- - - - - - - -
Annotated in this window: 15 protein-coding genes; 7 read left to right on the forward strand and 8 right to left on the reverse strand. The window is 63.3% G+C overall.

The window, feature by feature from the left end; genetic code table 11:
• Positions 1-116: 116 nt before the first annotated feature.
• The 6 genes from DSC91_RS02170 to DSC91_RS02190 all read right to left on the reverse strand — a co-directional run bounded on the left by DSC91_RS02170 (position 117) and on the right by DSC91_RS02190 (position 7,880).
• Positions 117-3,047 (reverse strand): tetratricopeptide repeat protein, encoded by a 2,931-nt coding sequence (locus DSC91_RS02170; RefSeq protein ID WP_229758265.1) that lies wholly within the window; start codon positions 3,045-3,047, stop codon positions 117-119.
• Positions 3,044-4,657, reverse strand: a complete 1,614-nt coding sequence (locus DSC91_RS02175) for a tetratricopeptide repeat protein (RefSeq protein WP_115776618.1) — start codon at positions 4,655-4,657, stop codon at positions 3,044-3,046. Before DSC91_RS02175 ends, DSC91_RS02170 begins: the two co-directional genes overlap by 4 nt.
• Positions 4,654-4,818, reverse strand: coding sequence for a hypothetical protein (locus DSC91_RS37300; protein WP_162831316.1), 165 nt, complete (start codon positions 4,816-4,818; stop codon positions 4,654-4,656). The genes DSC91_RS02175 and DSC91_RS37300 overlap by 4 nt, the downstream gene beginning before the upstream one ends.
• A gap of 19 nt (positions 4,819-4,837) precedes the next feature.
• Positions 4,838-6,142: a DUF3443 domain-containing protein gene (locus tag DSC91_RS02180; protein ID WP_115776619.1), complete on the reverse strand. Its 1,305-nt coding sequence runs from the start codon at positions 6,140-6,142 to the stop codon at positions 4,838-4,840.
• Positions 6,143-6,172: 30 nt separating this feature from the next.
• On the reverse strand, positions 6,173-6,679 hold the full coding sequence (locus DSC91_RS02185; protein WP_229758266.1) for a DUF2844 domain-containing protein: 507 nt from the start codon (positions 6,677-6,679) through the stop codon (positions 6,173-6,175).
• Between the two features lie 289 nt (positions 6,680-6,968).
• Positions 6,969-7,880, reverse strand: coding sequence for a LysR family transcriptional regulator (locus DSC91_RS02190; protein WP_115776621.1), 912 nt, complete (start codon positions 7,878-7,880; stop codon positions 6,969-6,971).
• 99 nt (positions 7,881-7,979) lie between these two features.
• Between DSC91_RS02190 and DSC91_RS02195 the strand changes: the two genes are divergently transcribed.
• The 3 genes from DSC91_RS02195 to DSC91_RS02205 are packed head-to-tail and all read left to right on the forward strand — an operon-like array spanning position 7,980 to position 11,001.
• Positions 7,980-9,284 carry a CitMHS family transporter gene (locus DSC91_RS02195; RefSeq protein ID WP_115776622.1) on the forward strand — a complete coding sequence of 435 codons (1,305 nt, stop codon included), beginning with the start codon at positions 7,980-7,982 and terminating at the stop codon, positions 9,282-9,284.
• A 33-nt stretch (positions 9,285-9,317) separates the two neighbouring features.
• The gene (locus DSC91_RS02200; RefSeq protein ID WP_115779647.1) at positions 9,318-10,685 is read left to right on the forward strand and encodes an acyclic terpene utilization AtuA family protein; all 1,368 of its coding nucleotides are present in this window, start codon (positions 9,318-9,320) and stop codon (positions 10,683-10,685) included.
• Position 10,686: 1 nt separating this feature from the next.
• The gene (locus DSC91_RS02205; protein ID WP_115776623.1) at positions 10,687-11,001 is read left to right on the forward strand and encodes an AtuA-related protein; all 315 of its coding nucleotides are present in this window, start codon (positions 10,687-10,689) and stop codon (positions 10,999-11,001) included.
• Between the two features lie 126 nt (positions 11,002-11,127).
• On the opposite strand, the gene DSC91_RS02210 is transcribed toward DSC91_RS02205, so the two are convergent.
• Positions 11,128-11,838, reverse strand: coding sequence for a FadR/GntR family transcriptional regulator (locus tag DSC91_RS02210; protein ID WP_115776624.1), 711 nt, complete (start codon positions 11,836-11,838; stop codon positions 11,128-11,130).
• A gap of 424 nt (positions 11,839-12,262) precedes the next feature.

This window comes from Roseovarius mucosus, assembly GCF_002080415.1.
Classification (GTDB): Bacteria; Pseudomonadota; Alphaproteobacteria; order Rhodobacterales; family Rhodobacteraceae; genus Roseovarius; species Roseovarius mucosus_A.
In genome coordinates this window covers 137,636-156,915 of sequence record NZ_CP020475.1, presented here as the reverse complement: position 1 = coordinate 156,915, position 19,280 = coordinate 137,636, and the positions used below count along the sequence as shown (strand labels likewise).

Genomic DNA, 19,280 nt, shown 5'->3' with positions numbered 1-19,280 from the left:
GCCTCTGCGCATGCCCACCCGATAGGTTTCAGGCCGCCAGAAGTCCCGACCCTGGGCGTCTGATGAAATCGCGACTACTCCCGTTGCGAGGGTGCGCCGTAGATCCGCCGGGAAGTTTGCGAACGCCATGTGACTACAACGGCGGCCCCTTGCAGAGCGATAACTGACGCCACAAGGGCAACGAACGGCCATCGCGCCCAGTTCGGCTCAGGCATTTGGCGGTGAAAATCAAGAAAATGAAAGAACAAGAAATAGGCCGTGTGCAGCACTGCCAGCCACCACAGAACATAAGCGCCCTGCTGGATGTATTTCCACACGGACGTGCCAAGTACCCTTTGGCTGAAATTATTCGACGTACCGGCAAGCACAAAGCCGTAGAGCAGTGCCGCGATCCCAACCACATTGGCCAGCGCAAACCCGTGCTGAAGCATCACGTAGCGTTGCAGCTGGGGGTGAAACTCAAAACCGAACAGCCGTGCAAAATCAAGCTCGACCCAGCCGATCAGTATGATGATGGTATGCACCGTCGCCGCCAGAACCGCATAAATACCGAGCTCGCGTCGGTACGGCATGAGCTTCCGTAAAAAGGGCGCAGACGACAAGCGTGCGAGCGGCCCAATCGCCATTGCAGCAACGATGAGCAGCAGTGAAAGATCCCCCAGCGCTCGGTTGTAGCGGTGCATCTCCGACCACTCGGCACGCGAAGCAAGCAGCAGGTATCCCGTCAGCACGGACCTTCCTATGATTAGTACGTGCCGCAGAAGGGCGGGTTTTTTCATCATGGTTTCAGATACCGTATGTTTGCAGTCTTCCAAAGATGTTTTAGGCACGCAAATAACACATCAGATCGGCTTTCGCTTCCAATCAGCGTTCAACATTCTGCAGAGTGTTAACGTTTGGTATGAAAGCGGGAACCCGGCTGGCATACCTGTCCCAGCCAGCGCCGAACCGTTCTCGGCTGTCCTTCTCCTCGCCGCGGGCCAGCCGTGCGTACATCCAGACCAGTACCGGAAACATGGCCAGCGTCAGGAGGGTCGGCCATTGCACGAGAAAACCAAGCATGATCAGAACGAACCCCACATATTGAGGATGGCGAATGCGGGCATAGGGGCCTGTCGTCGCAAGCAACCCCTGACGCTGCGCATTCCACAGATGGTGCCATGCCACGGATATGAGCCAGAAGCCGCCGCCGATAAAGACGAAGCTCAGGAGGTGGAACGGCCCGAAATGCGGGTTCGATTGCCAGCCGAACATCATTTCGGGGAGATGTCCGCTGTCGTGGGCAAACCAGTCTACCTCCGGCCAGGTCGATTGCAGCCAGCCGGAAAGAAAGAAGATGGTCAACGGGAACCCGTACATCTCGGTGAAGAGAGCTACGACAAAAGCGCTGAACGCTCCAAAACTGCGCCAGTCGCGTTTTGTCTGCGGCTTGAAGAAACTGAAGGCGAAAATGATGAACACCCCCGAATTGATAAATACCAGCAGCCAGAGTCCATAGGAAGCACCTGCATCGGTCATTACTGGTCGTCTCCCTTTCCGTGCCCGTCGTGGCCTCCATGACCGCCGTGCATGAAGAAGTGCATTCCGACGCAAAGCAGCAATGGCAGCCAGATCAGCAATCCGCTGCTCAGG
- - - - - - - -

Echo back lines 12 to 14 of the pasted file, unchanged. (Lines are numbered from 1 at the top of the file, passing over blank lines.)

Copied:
• Between the two features lie 289 nt (positions 6,680-6,968).
• Positions 6,969-7,880, reverse strand: coding sequence for a LysR family transcriptional regulator (locus DSC91_RS02190; protein WP_115776621.1), 912 nt, complete (start codon positions 7,878-7,880; stop codon positions 6,969-6,971).
• 99 nt (positions 7,881-7,979) lie between these two features.